by Amanda Conschafter, blog editor
Recent research has yielded new clues about the early indicators of Alzheimer’s disease, raising hopes for breakthrough treatments to slow the degenerative disease. According to findings published in Science this month, grid cells – the neurons charged with brain navigation – function differently in patients with a genetic predisposition toward Alzheimer’s. Research like this could contribute to more targeted Alzheimer’s medications in coming decades. But can current health plan structures accommodate access to breakthrough medications for the nations’ growing population of Alzheimer’s patients?
Exceptional in its reach and impact, Alzheimer’s and dementia are the cause of death for one in three seniors. The costs of caring for Alzheimer’s and dementia patients is expected to reach $1.1 trillion by 2050. And, according to one source, that cost now overshadows the price of treating patients with cancer or heart disease. Thus, researchers are under pressure to not only identify clues about Alzheimer’s cause but also to translate these findings into meaningful options for patients.
Current Alzheimer’s Treatment Options
At present, medications called cholinesterase inhibitors are commonly used to treat mild or moderate Alzheimer’s. These drugs temporarily prevent symptom worsening and can also control behavioral symptoms. A handful of other medications are FDA approved to treat moderate or severe Alzheimer’s. They typically work to delay symptoms or allow patients to maintain daily functioning, such as using the restroom independently, for several more months. Patients and their families remain hopeful that future medical therapies will offer find a way to permanently eradicate or more significantly delay symptoms.
High Out-of-pocket Costs for Seniors
In the meantime, some seniors with Alzheimer’s struggle to get the care they need. Half of people on Medicare had annual incomes of less than $23,500 in 2013. Yet a 2014 report from the Kaiser Family Foundation found that Medicare beneficiaries with Alzheimer’s disease have high out-of-pocket costs, spending an average of $8,305 out of pocket in 2010. More than four in 10 beneficiaries with Alzheimer’s disease were in the report’s top quartile of total out-of-pocket spending in 2010.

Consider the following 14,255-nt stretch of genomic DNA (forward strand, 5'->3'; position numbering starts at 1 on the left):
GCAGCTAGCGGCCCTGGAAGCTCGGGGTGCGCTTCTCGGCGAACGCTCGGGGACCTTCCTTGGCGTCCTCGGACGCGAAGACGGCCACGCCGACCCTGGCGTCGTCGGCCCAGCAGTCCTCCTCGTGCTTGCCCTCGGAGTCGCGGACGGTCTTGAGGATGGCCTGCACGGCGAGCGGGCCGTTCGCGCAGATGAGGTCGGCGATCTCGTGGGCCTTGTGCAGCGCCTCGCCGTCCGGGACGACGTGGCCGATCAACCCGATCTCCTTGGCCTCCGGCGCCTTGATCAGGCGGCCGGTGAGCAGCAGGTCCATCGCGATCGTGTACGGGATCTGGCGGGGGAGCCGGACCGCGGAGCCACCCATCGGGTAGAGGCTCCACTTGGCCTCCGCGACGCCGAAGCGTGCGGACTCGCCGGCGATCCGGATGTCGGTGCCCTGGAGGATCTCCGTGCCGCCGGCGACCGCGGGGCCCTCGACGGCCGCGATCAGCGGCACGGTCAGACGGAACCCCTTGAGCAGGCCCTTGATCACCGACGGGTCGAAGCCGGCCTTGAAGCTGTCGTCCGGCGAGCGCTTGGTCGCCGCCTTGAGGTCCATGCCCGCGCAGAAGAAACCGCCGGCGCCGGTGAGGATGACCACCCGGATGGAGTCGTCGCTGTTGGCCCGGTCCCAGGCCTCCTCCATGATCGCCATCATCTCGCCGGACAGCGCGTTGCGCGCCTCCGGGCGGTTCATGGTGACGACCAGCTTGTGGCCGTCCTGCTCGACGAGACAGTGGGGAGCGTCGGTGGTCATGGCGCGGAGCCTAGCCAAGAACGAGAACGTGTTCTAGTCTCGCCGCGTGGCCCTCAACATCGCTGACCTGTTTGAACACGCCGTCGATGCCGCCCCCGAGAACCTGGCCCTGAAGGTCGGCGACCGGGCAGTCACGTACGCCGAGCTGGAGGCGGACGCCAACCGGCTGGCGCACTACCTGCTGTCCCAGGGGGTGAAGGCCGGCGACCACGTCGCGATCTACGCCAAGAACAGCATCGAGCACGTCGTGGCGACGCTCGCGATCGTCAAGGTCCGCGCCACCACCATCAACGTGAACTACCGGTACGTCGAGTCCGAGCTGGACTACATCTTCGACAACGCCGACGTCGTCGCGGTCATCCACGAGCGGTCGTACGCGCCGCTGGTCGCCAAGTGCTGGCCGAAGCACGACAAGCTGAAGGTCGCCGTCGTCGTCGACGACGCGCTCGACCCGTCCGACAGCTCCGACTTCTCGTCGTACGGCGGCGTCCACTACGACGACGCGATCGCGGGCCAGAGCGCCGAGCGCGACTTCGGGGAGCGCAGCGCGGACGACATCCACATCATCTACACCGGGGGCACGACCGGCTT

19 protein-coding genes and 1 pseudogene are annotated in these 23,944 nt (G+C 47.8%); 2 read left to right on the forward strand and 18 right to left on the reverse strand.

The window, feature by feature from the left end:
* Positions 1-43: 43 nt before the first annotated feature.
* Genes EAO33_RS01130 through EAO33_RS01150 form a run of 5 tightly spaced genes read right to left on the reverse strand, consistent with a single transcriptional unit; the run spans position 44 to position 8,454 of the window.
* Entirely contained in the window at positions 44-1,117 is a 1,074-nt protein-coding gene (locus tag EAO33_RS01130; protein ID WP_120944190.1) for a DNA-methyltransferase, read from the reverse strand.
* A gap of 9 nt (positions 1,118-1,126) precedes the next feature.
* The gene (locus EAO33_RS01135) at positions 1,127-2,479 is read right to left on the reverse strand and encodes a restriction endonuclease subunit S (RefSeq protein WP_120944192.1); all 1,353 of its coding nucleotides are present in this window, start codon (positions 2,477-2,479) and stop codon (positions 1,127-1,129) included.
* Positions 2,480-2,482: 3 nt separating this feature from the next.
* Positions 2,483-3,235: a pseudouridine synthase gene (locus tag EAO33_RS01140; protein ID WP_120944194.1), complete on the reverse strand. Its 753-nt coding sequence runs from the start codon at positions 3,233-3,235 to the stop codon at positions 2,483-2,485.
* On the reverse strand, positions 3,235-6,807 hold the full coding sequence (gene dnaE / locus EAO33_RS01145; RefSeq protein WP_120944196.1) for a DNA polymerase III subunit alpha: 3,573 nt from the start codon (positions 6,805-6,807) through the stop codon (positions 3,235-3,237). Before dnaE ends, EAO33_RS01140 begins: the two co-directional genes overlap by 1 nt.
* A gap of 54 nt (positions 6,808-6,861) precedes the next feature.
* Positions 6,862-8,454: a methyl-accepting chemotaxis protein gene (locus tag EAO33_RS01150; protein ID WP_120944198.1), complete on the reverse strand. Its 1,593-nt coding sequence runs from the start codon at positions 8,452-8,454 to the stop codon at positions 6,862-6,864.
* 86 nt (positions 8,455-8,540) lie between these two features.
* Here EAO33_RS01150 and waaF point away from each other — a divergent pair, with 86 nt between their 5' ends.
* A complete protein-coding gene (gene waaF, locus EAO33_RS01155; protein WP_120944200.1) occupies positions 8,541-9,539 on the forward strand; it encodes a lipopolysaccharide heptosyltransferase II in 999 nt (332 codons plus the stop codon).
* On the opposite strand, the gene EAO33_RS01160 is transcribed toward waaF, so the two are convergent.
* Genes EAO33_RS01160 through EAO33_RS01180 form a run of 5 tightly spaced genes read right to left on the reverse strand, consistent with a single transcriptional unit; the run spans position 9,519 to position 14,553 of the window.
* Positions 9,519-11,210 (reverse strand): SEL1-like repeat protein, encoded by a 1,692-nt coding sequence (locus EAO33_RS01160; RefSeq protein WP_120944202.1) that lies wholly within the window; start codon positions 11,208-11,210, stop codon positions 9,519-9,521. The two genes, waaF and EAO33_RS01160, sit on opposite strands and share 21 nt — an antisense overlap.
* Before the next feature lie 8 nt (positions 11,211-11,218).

This spending is driven largely by long-term care facility costs. It also reflects the number of premiums seniors must pay, the report noted. Beneficiaries generally pay a premium for both Medicare Part B (physician services) and Part D (prescription drug coverage). Some pay an additional premium for Medigap or some form of private supplemental insurance.
Coverage Challenges, Narrow Formularies & Utilization Management Barriers
Unlike most health plans, Medicare does not cap the amount of out-of-pocket payments required of its beneficiaries. Thus, as advanced medications do emerge, access challenges spurred by high out-of-pocket spending requirements may grow into a more significant problem. Drug formulary make-up and utilization management techniques could also complicate matters. Currently, Medicare does not cover all Alzheimer’s drugs, limits the number of pills allowed for certain medications, and requires step therapy or “fail first” on several brand-name medications. Some therapies also require prior authorization before the patient can access them.
Thus, Alzheimer’s patients and advocates face a knotty question: When rigorous research finally yields revolutionary medicine, will the long-awaited therapies be accessible to patients?